by Dan Howard
A very common source of confusion in Visual dBASE is the use of properties over variables. In this article, I'll attempt to clarify the dos and don'ts of variable usage.
For the purpose of this article, when I use the term function, I mean a procedure, function or method. When I use the term property I'll be generally referring to a custom property.
Also, most of the code samples were written in dBASE 7.01 but they'll need only minor modifications to run under 5.7.
“Variables are named locations in memory where you store data values: strings, numbers, logical values, dates, nulls, object references, function pointers, and codeblocks. You assign each of these values a name so that you can later retrieve them or change them. You can use these values to store user input, perform calculations, do comparisons, define values that are used as parameters for other statements, and much more.”
To add to this: Variables are declared and used in procedures, functions and methods. Objects themselves don't use variables - only their methods do.
Well, actually objects can use variables but they shouldn't. I hope by the end of this article you'll understand why.
There are 4 basic types of variables: public, private static and local. Each type has it's own scope and lifetime.Declaring Variables
The following table summarizes the variable types and their different scopes and lifetimes. I also include whether or not you can use the macro ( & ) operator with them (See Macros for more information) :
- Scope: The variable scope means where the variable can be accessed from. Variables are either scoped to the entire application or only to the function that they were declared in.*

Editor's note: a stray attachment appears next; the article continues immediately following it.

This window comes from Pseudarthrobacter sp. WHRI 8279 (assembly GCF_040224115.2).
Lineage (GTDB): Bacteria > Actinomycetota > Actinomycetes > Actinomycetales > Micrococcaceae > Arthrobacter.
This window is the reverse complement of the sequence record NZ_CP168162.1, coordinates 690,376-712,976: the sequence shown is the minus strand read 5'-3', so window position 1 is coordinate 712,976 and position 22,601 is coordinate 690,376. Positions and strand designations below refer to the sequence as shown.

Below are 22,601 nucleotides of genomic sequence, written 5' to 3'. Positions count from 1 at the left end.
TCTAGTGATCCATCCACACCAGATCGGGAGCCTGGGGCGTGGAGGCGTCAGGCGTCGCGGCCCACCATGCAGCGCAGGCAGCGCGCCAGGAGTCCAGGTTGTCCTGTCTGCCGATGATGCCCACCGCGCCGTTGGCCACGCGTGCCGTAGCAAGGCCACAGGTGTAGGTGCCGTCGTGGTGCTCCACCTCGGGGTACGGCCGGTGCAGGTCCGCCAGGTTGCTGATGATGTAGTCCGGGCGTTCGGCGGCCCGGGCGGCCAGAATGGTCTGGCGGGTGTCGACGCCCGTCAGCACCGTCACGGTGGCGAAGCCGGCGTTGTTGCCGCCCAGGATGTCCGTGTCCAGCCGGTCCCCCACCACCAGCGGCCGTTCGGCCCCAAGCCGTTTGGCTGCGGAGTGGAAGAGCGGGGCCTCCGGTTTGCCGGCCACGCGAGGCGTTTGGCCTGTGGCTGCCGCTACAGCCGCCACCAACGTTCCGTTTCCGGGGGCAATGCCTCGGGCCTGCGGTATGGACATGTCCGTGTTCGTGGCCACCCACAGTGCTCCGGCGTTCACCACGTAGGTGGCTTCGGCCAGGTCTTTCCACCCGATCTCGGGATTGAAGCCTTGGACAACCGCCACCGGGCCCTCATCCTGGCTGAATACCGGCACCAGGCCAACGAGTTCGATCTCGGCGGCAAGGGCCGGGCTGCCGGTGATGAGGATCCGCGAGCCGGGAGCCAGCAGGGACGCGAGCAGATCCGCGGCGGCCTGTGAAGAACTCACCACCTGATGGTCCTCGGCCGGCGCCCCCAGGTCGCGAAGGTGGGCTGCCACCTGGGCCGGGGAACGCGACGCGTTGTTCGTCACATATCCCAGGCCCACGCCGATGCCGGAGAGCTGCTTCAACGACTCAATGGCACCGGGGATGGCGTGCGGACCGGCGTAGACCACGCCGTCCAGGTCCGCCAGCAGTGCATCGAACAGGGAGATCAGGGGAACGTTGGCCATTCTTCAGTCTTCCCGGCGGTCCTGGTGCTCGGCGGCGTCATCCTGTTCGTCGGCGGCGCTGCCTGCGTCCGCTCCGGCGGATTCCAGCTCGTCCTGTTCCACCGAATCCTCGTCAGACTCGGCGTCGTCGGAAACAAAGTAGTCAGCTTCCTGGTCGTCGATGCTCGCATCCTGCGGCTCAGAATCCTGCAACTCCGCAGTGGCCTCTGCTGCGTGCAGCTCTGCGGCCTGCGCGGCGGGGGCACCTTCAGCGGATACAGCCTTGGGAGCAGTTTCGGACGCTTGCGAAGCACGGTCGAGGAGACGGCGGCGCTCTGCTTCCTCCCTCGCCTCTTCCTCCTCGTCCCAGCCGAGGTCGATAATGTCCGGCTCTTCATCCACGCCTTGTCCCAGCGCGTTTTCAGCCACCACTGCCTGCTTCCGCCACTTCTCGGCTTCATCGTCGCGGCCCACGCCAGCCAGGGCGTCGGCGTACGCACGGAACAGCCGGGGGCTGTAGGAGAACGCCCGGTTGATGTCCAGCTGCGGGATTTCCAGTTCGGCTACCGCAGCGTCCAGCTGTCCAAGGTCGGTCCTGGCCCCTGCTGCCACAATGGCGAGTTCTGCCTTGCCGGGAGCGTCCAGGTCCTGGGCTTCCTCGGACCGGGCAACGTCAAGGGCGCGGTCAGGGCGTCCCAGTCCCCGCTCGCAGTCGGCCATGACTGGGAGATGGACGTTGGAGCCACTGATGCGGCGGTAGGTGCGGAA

- Lifetime: The variable lifetime means how long the variable will keep its value. Variables can stay alive either throughout your application or only in the function that they were declared in.
[* Note: The exception is the PRIVATE variable which is also available in any lower level sub-routines. We'll see an example of this in the Gotcha section.]
Type Scope Lifetime Macro public Available to entire application Until end of application Yes private Available only in the function where it was declared and any sub-functions. Until end of function Yes static Available only in the function where it was declared. Until end of application No local Available only in the function where it was declared. Until end of function No
It's usually a good idea to declare any variables that you use. Visual dBASE won't complain if you don't but the default will be PRIVATE which may not always be what you want. This is how I normally declare my variables:Using Variableslocal a,b,c store 0 to a,b,cThe reason I do it this way is so I can take advantage of the := operator that was introduced with Visual dBASE 7. The := is an assignment only operator. Once your variables are declared and assigned a value you can use := exclusively to prevent the accidental creation of new variables. This works for properties too.
Note that it doesn't matter what you initially store to the variable. As long as you put something (even NULL) into the variable, you can use the := operator.